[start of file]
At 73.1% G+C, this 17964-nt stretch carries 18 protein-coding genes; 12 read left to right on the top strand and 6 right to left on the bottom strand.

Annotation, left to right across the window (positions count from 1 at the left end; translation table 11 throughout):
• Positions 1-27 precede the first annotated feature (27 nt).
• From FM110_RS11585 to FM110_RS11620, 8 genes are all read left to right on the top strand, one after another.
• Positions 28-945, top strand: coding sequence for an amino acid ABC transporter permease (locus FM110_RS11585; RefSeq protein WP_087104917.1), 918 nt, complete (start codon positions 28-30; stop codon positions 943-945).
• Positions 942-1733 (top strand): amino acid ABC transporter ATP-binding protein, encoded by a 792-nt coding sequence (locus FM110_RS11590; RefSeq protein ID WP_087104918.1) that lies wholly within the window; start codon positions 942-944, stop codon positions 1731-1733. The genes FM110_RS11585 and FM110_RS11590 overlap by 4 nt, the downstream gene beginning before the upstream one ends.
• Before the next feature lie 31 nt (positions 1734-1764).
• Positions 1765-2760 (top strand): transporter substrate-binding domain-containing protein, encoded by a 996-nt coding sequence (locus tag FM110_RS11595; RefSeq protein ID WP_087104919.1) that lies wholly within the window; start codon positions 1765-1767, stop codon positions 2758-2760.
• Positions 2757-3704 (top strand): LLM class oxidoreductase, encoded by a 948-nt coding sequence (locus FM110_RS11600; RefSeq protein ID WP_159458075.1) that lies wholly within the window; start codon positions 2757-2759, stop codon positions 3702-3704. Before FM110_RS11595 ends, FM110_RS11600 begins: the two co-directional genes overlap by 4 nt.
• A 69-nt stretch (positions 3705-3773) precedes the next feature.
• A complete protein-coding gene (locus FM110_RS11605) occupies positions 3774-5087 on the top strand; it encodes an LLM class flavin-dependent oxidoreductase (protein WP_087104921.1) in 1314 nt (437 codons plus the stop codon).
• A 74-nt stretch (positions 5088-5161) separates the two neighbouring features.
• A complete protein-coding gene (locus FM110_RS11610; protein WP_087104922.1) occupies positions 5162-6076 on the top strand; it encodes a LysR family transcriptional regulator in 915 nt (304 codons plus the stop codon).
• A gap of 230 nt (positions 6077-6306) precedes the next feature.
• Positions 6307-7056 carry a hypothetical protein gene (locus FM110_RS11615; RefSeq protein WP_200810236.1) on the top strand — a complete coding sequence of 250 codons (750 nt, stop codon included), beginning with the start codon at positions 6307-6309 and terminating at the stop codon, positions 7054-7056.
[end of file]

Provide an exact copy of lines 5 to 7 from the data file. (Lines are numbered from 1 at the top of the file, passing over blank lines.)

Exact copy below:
• Positions 28-945, top strand: coding sequence for an amino acid ABC transporter permease (locus FM110_RS11585; RefSeq protein WP_087104917.1), 918 nt, complete (start codon positions 28-30; stop codon positions 943-945).
• Positions 942-1733 (top strand): amino acid ABC transporter ATP-binding protein, encoded by a 792-nt coding sequence (locus FM110_RS11590; RefSeq protein ID WP_087104918.1) that lies wholly within the window; start codon positions 942-944, stop codon positions 1731-1733. The genes FM110_RS11585 and FM110_RS11590 overlap by 4 nt, the downstream gene beginning before the upstream one ends.
• Before the next feature lie 31 nt (positions 1734-1764).